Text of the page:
Healthcare Information Security

Latest Health Data Breaches News

Stolen Laptop Leads to Possible Healthcare Data Breach in KS

Recent healthcare data breaches include cases of unencrypted email and a stolen hard drive.

- Valley Hope Association, a Kansas-based non-profit that provides drug and alcohol addiction treatment, recently announced a data security breach after a work-issued laptop containing patient information was stolen from an employee’s car on December 30, 2015.

Recent healthcare data breach was due to an unencrypted email

In a recent statement on their website, Valley Hope Association acknowledged that sensitive patient information is potentially at risk. The affected information includes patient names in conjunction with one or more personal information identifiers, such as Social Security number, dates of birth, addresses, phone numbers, state identification or driver’s license numbers, physician name, treatment and treatment location, diagnosis, medical record numbers, disability code, usernames and passwords, tax identification numbers, patient account information, health insurance information, financial information, and medical information.

 “The employee reported the theft to Valley Hope Association on December 30, 2015, and we immediately launched an investigation to determine the precise contents of the laptop at the time of the theft,” Valley Hope Association confirmed.

“We also disabled the laptop’s network connection capabilities, disabled the employee’s access credentials, and confirmed that our network systems were not accessed by the laptop since the employee’s last valid access before the laptop was stolen.”

Valley Hope Association added that third-party forensics experts have been brought on to help “confirm the nature and scope of this incident.”

The statement did not disclose how many individuals were affected by the security breach, however the OCR data breach tool reported that 52,076 individuals were possibly affected.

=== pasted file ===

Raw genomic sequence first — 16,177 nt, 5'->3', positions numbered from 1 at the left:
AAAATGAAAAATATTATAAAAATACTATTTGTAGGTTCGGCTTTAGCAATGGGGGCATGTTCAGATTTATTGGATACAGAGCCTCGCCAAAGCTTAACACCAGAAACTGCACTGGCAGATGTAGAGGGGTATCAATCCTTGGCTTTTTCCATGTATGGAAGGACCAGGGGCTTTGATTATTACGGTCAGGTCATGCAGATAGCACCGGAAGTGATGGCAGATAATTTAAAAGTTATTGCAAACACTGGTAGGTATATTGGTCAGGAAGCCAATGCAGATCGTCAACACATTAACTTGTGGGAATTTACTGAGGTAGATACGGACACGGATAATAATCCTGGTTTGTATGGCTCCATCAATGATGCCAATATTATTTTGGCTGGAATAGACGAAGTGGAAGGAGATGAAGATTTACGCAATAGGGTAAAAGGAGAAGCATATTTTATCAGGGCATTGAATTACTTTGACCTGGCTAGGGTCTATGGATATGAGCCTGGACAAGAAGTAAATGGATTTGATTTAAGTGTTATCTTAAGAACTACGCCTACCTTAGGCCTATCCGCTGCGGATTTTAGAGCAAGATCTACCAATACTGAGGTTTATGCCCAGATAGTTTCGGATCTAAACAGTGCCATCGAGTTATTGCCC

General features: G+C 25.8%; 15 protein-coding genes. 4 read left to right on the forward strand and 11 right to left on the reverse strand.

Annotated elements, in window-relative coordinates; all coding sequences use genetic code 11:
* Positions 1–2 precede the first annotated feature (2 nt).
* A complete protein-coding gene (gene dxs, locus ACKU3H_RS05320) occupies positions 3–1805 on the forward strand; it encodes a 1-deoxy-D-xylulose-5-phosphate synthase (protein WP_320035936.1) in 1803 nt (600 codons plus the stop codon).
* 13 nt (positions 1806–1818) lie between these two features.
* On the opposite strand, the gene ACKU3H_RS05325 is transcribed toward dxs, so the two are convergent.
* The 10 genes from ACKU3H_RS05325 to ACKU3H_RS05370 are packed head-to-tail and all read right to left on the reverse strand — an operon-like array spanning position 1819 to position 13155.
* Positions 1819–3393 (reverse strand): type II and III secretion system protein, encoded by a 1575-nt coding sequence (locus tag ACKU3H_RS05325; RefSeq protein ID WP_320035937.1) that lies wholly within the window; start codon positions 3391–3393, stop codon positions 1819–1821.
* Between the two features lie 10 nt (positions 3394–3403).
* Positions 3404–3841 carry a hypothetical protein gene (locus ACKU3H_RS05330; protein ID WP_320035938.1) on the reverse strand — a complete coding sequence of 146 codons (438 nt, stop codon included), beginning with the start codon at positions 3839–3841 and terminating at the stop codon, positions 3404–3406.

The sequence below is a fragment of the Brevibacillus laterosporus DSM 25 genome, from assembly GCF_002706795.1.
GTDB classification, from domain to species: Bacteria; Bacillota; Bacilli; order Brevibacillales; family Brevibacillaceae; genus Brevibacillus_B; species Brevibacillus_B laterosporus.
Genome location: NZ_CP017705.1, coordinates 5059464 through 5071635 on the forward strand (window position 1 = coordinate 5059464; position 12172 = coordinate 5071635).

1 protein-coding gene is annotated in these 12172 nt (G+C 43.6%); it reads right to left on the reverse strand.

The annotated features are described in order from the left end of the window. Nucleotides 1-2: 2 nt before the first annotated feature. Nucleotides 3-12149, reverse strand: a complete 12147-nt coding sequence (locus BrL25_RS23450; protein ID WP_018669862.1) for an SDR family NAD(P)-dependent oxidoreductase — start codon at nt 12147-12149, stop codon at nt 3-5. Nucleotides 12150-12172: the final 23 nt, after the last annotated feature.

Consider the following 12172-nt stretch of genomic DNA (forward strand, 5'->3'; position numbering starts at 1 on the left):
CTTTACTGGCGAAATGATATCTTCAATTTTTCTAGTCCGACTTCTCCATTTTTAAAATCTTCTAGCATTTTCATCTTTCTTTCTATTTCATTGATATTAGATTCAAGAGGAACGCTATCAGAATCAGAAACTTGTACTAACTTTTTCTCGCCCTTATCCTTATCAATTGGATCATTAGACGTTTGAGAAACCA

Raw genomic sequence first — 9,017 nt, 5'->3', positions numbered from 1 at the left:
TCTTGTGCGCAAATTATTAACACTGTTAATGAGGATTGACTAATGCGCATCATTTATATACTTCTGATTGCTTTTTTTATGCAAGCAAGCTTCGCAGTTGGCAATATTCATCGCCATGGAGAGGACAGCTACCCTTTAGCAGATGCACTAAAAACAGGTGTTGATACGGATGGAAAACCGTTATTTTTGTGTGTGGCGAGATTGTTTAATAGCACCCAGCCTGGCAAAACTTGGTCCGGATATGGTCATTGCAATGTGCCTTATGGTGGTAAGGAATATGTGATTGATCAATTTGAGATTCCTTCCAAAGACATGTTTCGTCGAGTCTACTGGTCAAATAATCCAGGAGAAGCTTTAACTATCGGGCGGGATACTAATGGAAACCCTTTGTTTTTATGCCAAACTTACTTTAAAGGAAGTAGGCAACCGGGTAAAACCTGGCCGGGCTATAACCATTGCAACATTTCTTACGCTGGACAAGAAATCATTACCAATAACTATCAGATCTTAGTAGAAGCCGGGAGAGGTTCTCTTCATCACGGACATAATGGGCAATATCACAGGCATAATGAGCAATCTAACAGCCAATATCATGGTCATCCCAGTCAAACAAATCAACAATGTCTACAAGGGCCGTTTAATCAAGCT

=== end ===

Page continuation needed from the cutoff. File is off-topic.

Valley Hope Association mailed data breach notification letters about the incident to all potentially affected individuals.  All of those individuals will also receive free credit monitoring and restoration services for one year.

Other recent healthcare data security breaches included incidents of an unencrypted email and a stolen hard drive.

Unencrypted email creates potential data breach at St. Louis ACO

According to a statement by BJC Healthcare Accountable Care Organization (BCJ ACO) in the St. Louis area, an unencrypted email was sent to a participating medical practice in the BCJ ACO.

BJC ACO disclosed that 2,393 patients were possibly affected by the data security breach.

The statement reports that on December 30, 2015, an email was sent containing patient information without the necessary security encryption. 

The email contained patient names, gender, dates of birth, and Medicare beneficiary identification numbers.  Medical information was not sent via email.

“BJC ACO investigated the email transmission and has discovered no indication that anyone other than the intended and authorized recipient at the medical practice read or accessed the email. BJC ACO has taken steps to re-educate staff on the process for sending emails in a secure manner,” the statement confirmed.

BJC ACO mailed a letter explaining the security breach to all individuals who may be affected. They also included information on how to sign up for identity theft protection.

Hard drive stolen at Illinois hospital

Freeport Memorial Hospital (FHN) recently announced that on December 30, 2015, a computer hard drive containing patient information was stolen from an FHN employee’s office that was in a “secure nonpublic area.”

The hard drive contained internal reports and spreadsheets with patient data. The information potentially exposed includes names, phone numbers, addresses, dates of birth, ethnicity, email addresses, medical record numbers, FHN patient identification numbers, patient encounter numbers, Social Security numbers, dates of service, procedures, billing codes, examinations, diagnoses, names of physicians, health insurance information, medication information, and dates of discharge.

FHN confirmed that the hard drive did not contain medical records.

“Additionally, in order to protect against future similar incidents, FHN's information security professionals - together with an external consulting firm - are working to implement new security measures, such as enhanced network monitoring and extending computer encryption procedures to include devices that are stored in physically secure areas,” FHN stated.

FHN did not disclose how many individuals may have been affected, however the OCR data breach portal reports 1,349 individuals may be at risk.

FHN contacted all individuals whose information was on the hard drive.  FHN advised tracking financial and health insurance information for potential identity theft.  FHN applied an internal alert on all of the medical records that were contained on the hard drive.

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